Researchers investigated the use of telephone versus in-person genetic counseling for hereditary cancer risk and sough to identify patient-specific predictors of differential outcomes of telemedicine versus standard care.
“Telegenetics has become the predominant mode of cancer genetic counseling during the COVID-19 pandemic,” the study authors wrote in their study, which was published in the Journal of Telemedicine and Telecare.
For this study, researchers analyzed post-counseling (pre-result disclosure) data from a randomized noninferiority trial of 669 patients, evaluating telephone counseling versus standard genetic counseling. From the original cohort, 600 participants completed pre-test counseling, and 568 completed a two-week follow-up assessment prior to receiving their results.
“In this analysis,” the authors noted, “we focused on genetic counseling outcomes (knowledge, decisional conflict, and distress).” They used multivariate models to control for bivariate predictors of outcomes, and tested their hypothesis that pre-counseling numeracy, perceived stress, and race/ethnicity would impact telegenetics outcomes compared with standard care.
According to the results, numeracy was the only factor significantly associated with mode of genetic counseling and outcomes. Patients with higher numeracy demonstrated higher post-counseling knowledge after their telephone counseling (P<0.001), but this association was not found for standard care patients (P=0.450).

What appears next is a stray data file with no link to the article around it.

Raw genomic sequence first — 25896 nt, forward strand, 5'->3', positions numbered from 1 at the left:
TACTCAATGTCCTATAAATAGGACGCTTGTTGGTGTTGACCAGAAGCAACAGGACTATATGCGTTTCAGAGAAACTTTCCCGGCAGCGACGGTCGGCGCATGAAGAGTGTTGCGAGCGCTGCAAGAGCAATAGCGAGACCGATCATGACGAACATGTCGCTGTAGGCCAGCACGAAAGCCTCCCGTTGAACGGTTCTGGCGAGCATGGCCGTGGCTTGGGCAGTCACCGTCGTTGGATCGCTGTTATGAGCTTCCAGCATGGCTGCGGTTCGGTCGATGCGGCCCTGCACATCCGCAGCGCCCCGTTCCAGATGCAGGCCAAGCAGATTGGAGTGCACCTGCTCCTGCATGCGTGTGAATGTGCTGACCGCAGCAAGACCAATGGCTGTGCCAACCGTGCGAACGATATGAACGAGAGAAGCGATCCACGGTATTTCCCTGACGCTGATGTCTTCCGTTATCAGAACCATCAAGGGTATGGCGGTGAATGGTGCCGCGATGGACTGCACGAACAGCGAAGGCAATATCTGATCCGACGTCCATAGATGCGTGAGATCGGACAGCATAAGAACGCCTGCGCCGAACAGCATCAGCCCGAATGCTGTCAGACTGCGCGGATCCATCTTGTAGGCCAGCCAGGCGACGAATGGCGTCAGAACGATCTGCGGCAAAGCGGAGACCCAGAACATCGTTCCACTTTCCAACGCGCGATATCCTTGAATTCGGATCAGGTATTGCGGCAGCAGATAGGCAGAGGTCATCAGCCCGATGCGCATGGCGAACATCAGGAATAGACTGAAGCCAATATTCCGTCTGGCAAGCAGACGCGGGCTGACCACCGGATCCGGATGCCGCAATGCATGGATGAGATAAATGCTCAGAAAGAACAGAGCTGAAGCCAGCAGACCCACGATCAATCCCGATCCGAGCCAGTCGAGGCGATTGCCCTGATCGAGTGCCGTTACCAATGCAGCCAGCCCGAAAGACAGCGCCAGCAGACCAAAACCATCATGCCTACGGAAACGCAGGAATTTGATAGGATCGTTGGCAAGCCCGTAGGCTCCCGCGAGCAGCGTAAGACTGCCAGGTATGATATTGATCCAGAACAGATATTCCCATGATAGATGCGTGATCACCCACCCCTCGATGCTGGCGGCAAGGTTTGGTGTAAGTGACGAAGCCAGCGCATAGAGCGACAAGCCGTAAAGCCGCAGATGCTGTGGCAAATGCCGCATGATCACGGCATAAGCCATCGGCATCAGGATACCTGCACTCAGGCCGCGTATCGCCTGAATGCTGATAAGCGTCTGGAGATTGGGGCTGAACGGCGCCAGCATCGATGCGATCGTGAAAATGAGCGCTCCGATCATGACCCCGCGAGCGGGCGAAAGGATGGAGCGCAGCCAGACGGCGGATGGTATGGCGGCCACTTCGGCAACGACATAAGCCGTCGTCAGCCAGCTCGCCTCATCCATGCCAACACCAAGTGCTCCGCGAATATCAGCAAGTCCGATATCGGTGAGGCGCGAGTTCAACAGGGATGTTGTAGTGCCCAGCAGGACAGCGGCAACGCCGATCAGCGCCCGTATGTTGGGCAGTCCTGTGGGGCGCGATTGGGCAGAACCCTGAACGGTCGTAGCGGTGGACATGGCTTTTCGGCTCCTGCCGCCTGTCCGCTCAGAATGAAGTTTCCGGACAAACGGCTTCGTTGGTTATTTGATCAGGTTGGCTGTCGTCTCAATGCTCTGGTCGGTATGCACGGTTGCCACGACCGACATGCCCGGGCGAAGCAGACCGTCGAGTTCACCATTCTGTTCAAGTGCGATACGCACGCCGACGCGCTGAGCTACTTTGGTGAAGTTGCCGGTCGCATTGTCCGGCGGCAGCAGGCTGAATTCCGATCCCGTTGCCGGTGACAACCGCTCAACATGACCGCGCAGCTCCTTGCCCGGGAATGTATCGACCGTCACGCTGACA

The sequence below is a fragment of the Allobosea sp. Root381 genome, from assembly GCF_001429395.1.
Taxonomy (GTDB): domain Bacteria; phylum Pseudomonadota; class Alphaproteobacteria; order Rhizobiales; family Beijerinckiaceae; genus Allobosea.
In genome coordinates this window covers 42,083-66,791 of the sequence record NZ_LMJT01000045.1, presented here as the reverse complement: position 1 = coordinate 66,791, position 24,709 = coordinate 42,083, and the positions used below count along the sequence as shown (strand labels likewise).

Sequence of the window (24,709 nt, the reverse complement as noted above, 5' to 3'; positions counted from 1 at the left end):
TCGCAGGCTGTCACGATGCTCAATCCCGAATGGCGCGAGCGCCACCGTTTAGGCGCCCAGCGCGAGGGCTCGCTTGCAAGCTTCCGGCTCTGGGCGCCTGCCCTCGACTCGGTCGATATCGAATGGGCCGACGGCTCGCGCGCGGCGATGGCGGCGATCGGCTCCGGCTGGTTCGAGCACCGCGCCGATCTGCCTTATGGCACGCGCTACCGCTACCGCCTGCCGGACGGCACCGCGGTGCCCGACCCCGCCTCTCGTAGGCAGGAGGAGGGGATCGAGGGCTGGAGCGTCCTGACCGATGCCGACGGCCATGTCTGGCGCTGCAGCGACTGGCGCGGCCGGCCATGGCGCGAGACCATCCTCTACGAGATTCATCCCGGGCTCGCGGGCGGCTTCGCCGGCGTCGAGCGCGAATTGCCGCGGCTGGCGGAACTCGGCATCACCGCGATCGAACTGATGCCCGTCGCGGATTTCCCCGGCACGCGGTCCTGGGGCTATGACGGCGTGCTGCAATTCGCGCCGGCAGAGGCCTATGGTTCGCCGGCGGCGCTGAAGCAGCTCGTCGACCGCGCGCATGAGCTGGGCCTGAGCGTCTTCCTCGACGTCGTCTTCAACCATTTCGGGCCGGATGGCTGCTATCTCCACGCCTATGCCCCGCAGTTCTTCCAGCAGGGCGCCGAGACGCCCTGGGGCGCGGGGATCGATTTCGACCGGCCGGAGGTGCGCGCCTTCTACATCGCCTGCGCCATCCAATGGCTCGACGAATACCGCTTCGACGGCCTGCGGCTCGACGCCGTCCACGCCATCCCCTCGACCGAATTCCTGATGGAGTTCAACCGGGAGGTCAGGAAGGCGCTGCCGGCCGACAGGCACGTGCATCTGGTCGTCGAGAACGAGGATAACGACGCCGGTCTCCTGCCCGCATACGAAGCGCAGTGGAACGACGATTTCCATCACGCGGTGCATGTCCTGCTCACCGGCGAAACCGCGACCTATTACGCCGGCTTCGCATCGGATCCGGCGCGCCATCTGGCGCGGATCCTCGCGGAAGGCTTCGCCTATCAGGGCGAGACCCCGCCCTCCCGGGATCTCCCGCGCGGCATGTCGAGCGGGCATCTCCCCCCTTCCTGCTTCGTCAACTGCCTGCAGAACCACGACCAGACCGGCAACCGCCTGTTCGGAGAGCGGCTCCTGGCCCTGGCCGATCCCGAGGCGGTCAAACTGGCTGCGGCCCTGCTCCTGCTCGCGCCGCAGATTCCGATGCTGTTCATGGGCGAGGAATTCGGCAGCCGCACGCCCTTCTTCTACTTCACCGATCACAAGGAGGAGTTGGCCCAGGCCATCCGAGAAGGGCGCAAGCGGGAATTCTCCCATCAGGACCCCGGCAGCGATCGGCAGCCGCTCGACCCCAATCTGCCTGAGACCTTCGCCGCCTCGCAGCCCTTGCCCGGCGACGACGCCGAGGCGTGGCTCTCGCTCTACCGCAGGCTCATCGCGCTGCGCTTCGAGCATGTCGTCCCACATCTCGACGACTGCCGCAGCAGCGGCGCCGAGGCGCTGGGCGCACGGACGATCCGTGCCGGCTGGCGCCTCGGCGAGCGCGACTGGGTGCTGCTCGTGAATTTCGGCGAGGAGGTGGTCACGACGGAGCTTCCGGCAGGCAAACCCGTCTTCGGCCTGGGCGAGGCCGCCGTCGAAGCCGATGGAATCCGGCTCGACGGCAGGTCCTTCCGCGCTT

Additionally, numeracy was also associated with psychological outcomes. Participants with higher numeracy reported lower levels of distress in the telephone group (P=0.009), but not in the standard care group (P=0.16).
The researchers noted that race and/or ethnicity were not significantly related to differential outcomes in telephone versus standard genetic counseling (P>0.20). Perceived stress was also not a predictor of differential outcomes, the researchers noted.
“Although high numeracy was associated with higher levels of knowledge following telegenetic counseling, we did not identify any clinically significant patient-level contraindicators for telegenetic counseling,” wrote the authors in summary. “These results lend further confidence to the broad use of telegenetics.”